• convert the file to a CSV, if necessary
  • upload the CSV data to MinIO
  • create a Hive table backing the MinIO location
  • convert the CSV-based Hive table to an ORC-based Hive table
  • drop the temporary CSV-based Hive table

This set of tasks is also known as a Directed Acyclic Graph (DAG). The same DAG can be generated as a Jupyter notebook, e.g. by setting:

DIALECT = "jupyter"

Or we can set DIALECT to "airflow" for an Airflow DAG.

Aside: what is actually going on?

What Aorist does is quite complex -- the following is an explanation of the conceptual details, but you can skip this if you'd want something a bit more concrete:

  • first, you describe the universe. This universe is actually a highly-structured hierarchy of concepts, each of which can be "constrained".
  • A constraint is something that "needs to happen". In this example all you declare that needs to happen is the constraint AllAssetsComputed. This constraint is attached to the Universe, which is a singleton object.
  • Constraints attach to specific kinds of objects -- some attach to the entire Universe, others attach to tables, etc.
  • Constraints are considered to be satisfied when their dependent constraints are satisfied. When we populate each constraint's own dependent constraints we follow a set of complex mapping rules that are nonetheless fairly intuitive (but difficult to express without a longer discussion, see the end of this document for that)
  • Programs ("recipes") are attached to this constraint graph by a Driver. The Driver decides which languages are prefered (e.g. maybe the Driver likes Bash scrips more than Presto, etc.). The driver will complain if it can't provide a solution for a particular constraint.
  • Once the recipes are attached, various minutiae are extracted from the concept hierarchy -- e.g., which endpoints to hit, actual schemas of input datasets, etc.
  • Once the various minutiae are filled in, we have a graph of Python code snippets. If these snippets are repetitive (e.g. 100 instances of the same function call but with different arguments) we compress them into for loops over parameter dictionarie.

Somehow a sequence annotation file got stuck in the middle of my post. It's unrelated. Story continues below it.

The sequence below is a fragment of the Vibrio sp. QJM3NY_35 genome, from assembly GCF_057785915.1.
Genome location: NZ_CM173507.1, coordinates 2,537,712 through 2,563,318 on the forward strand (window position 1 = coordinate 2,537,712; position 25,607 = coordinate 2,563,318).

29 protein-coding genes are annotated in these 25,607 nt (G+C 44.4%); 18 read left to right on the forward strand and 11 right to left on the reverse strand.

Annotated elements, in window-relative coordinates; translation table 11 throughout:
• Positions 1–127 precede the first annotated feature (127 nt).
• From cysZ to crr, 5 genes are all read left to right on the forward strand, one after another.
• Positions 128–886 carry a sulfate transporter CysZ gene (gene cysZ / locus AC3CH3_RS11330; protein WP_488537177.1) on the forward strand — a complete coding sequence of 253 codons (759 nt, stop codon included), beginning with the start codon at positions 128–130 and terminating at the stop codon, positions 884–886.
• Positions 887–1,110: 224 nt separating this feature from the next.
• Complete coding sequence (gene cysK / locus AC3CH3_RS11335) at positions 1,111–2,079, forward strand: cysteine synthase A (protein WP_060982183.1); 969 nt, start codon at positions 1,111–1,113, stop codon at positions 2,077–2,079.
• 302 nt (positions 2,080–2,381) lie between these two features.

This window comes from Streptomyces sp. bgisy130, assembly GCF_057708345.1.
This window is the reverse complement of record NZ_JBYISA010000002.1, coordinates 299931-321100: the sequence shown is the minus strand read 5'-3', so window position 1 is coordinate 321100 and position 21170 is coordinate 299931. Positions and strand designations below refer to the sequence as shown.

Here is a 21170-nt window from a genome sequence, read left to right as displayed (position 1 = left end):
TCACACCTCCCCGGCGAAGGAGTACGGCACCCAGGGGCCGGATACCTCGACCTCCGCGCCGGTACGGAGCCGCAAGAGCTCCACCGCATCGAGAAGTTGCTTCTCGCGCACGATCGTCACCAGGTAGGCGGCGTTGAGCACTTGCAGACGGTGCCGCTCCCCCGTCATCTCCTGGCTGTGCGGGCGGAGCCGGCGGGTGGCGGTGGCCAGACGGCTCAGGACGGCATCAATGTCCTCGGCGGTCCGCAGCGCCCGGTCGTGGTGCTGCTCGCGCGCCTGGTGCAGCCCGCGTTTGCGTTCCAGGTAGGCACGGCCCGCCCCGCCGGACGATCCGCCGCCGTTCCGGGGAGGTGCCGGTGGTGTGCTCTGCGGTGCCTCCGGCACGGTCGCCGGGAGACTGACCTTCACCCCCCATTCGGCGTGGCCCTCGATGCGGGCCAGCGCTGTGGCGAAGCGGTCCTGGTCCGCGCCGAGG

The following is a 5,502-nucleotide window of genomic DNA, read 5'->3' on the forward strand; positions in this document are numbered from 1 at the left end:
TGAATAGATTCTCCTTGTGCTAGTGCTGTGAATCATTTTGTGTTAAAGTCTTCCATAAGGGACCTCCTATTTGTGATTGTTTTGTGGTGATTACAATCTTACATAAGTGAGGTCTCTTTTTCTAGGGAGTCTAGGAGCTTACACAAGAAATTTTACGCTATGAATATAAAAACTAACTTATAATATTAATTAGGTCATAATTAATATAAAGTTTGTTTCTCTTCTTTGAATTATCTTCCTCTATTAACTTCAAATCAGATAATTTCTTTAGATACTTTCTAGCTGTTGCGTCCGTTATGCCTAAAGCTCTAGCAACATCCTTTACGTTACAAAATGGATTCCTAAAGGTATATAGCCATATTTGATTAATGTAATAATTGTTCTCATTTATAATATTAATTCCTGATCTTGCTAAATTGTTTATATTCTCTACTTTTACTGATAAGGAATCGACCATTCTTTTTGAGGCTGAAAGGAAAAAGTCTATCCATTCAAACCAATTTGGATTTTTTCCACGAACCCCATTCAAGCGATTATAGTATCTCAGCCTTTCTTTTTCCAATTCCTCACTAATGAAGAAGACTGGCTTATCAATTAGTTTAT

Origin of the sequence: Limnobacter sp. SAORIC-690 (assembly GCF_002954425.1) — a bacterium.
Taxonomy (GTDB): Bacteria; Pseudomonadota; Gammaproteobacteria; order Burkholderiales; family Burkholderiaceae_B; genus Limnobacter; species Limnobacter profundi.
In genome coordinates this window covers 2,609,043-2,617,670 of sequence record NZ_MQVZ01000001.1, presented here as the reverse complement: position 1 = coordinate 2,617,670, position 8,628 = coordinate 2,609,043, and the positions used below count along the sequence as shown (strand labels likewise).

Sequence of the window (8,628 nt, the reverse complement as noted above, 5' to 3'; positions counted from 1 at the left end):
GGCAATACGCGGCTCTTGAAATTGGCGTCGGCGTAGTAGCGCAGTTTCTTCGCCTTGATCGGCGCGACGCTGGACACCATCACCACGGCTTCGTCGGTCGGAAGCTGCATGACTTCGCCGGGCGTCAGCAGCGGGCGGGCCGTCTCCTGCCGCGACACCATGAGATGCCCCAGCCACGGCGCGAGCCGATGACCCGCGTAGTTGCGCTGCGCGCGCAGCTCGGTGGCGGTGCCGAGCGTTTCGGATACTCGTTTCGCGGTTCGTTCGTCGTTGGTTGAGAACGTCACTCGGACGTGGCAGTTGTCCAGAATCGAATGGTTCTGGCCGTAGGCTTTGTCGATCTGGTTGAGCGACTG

• We then take the compressed snippet-graph and further optimize it, for instance by pushing repeated parameters out of parameter dictionaries and into the main body of the for loop.
  • We also compute unique, maximally-descriptive names for the tasks, a combination of the constraint name and the concept's position in the hierarchy. (e.g. wine_table_has_replicated_schema). These names are shortened as much as possible while still being unique (e.g., we may shorten things to wine_schema, a less mouthful of a task name).
  • The driver then adds scaffolding for native Python, Airflow or Jupyter code generation. Other output formats (e.g. Prefect, Dagster, Makefiles, etc.) will be supported in the future.
  • Finally, the driver converts the generated Python AST to a concrete string, which it then formats as a pretty (PEP8-compliant) Python program via Python black.

Describing a dataset

Before we can turn our attention to what we would like to achieve with our data, we need to determine what the data is, to begin with. We do so via a dataset manifest, which is created using Python code.

Here's an example of how we'd create such a manifest for a canonical ML dataset (the Wine dataset, as per example/wine.py).

First, we define our attribute list:

attributes = [

Then, we express the fact that a row corresponds to a struct with the fields defined in the attributes list:

wine_datum = RowStruct(